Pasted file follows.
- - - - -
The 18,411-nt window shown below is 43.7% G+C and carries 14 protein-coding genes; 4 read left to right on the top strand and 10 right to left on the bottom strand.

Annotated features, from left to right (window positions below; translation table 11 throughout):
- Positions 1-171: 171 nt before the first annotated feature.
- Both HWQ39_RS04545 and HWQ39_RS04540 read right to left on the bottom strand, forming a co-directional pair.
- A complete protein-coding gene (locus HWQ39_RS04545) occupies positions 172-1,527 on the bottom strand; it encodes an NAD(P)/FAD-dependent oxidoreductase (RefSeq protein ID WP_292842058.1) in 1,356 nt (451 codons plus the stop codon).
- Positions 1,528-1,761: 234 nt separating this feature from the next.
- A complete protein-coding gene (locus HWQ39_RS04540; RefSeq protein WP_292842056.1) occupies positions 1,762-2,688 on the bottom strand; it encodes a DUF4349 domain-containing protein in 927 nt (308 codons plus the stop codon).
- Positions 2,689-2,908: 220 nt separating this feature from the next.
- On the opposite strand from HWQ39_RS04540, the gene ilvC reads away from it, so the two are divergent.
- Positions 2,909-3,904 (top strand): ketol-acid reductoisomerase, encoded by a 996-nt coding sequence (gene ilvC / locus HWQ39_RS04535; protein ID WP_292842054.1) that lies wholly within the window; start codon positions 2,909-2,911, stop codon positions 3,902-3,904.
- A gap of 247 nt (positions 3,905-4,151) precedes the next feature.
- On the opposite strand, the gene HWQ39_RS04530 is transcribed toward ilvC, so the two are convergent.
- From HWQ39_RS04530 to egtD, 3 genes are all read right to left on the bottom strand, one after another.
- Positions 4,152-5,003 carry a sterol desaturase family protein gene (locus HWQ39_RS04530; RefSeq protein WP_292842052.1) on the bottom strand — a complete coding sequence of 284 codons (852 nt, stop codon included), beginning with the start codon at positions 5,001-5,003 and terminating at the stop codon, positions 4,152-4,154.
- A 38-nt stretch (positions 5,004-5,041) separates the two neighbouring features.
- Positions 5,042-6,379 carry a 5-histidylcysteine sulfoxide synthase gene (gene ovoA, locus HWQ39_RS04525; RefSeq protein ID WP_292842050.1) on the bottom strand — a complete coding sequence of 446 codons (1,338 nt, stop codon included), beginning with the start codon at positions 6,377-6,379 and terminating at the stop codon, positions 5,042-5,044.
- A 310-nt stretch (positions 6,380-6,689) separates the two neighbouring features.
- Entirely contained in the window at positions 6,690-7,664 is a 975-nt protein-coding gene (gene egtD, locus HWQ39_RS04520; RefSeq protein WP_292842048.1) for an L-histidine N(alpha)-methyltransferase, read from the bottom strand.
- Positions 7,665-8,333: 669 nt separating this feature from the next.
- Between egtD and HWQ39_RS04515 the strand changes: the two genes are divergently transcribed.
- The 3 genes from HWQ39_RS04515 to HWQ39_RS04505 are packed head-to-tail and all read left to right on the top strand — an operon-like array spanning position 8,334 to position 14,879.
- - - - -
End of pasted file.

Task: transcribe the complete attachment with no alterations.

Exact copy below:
The 18,411-nt window shown below is 43.7% G+C and carries 14 protein-coding genes; 4 read left to right on the top strand and 10 right to left on the bottom strand.

Annotated features, from left to right (window positions below; translation table 11 throughout):
- Positions 1-171: 171 nt before the first annotated feature.
- Both HWQ39_RS04545 and HWQ39_RS04540 read right to left on the bottom strand, forming a co-directional pair.
- A complete protein-coding gene (locus HWQ39_RS04545) occupies positions 172-1,527 on the bottom strand; it encodes an NAD(P)/FAD-dependent oxidoreductase (RefSeq protein ID WP_292842058.1) in 1,356 nt (451 codons plus the stop codon).
- Positions 1,528-1,761: 234 nt separating this feature from the next.
- A complete protein-coding gene (locus HWQ39_RS04540; RefSeq protein WP_292842056.1) occupies positions 1,762-2,688 on the bottom strand; it encodes a DUF4349 domain-containing protein in 927 nt (308 codons plus the stop codon).
- Positions 2,689-2,908: 220 nt separating this feature from the next.
- On the opposite strand from HWQ39_RS04540, the gene ilvC reads away from it, so the two are divergent.
- Positions 2,909-3,904 (top strand): ketol-acid reductoisomerase, encoded by a 996-nt coding sequence (gene ilvC / locus HWQ39_RS04535; protein ID WP_292842054.1) that lies wholly within the window; start codon positions 2,909-2,911, stop codon positions 3,902-3,904.
- A gap of 247 nt (positions 3,905-4,151) precedes the next feature.
- On the opposite strand, the gene HWQ39_RS04530 is transcribed toward ilvC, so the two are convergent.
- From HWQ39_RS04530 to egtD, 3 genes are all read right to left on the bottom strand, one after another.
- Positions 4,152-5,003 carry a sterol desaturase family protein gene (locus HWQ39_RS04530; RefSeq protein WP_292842052.1) on the bottom strand — a complete coding sequence of 284 codons (852 nt, stop codon included), beginning with the start codon at positions 5,001-5,003 and terminating at the stop codon, positions 4,152-4,154.
- A 38-nt stretch (positions 5,004-5,041) separates the two neighbouring features.
- Positions 5,042-6,379 carry a 5-histidylcysteine sulfoxide synthase gene (gene ovoA, locus HWQ39_RS04525; RefSeq protein ID WP_292842050.1) on the bottom strand — a complete coding sequence of 446 codons (1,338 nt, stop codon included), beginning with the start codon at positions 6,377-6,379 and terminating at the stop codon, positions 5,042-5,044.
- A 310-nt stretch (positions 6,380-6,689) separates the two neighbouring features.
- Entirely contained in the window at positions 6,690-7,664 is a 975-nt protein-coding gene (gene egtD, locus HWQ39_RS04520; RefSeq protein WP_292842048.1) for an L-histidine N(alpha)-methyltransferase, read from the bottom strand.
- Positions 7,665-8,333: 669 nt separating this feature from the next.
- Between egtD and HWQ39_RS04515 the strand changes: the two genes are divergently transcribed.
- The 3 genes from HWQ39_RS04515 to HWQ39_RS04505 are packed head-to-tail and all read left to right on the top strand — an operon-like array spanning position 8,334 to position 14,879.